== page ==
Zoe Williams writes in the Guardian about a recent escalation in sales of Hannah Arendt’s 1951 book 'The Origins of Totalitarianism'. Commentators have been referencing it since Trump’s election but significant numbers of the general public are now buying it. Arendt talks of 'pan movements' such as bolshevism and nazism that have a single explanation for everything: all that counts is the one big idea. Usually a creation of the Right, pan-ideologies are not unknown on the Left. Nevertheless, anyone who believes in pluralism or complexity has no currency on this terrain.

I read Williams’s piece after returning from Venice where I had been seeking traces of my great-great uncle Alexander Robertson. Born in Edinburgh in 1846, he became a United Presbyterian minister, lived and worked as a writer, journalist and minister in Italy for half a century, and was part of that great ideological struggle of the early 20th century between bolshevism and fascism. As the Scotsman’s correspondent in Italy and as an enthusiastic supporter of Mussolini, Alexander penned numerous articles praising the duce’s reforms, eventually publishing a biography, 'Mussolini and the New Italy'. Dedicated to Mussolini’s mother it was one of a dozen books he wrote on history, religion, art and travel.

To find an ancestor who sympathised with Italian fascism, hobnobbed with gentry and royalty (being decorated by two Italian kings), and even had a canto written about him by Ezra Pound (another fascist sympathiser) has been a disturbing experience. Alexander died in 1933, just before the fateful first meeting between Mussolini and Hitler at Sta near Venice. He is buried in Venice’s San Michele cemetery close to the grave of Ezra Pound whose first poetry collection he helped publish.

Whilst uncovering disquieting facts about my uncle in Venice, I was, too, encountering a city of shimmering light and shifting water and, unexpectedly, an artist uniquely able to capture that light and movement in glowing abstract paintings. A retrospective at the Peggy Guggenheim Collection in Venice, 'Tancredi: My Weapon Against the Atom Bomb is a Blade of Grass', brings together nearly 100 of the artist’s works.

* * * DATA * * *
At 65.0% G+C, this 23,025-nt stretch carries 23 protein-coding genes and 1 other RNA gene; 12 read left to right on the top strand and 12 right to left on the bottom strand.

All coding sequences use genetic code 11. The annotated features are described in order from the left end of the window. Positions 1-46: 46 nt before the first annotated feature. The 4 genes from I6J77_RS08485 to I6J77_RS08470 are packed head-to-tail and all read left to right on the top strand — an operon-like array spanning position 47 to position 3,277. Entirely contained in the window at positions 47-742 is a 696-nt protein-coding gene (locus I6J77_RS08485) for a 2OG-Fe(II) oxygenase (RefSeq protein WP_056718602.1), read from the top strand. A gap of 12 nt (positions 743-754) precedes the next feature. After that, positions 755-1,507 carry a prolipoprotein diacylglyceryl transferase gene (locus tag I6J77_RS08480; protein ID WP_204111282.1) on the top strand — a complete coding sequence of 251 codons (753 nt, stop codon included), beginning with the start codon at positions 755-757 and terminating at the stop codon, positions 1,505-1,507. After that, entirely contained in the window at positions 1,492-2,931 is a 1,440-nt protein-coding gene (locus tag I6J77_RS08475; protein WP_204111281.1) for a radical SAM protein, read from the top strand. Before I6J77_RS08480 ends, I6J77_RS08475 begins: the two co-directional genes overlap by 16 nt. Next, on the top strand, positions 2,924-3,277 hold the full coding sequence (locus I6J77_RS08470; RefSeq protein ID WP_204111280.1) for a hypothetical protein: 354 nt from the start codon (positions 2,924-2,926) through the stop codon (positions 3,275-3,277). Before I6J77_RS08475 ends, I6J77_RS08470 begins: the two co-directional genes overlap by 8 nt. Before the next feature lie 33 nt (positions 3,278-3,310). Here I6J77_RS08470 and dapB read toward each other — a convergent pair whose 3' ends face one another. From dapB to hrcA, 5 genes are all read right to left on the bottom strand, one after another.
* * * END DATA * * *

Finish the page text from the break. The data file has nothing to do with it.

Born in Feltre in 1927 Tancredi found a patron in Peggy Guggenheim and in Venice he found his inspiration. He decided that because 'space is curved' it was 'the point...as the smallest space the mind can contemplate' that could best convey his sense of a world forever turning. Tancredi’s 'points' coalesce into gorgeous swirling swathes reminiscent of the Byzantine mosaics in Venetian churches. 'Springtime' (1951, dated 1952) typifies the luminous images of this early period: a vibrating mass of evanescent dots darkening towards the centre that unites Tancredi’s inner experience of a turbulence with the outer loveliness of a city in perpetual motion. In 1964, gone from Venice, he drowned himself in the Tiber.

The exhibition, which ends on 13 March 2017, is a rare opportunity to see the work of an artist who is virtually unknown in Britain. It is also a timely reminder of what Hannah Arendt emphasised above all else in 'The Human Condition': every human life is the potential beginning of something completely new and different. It is this very plurality that makes us human.

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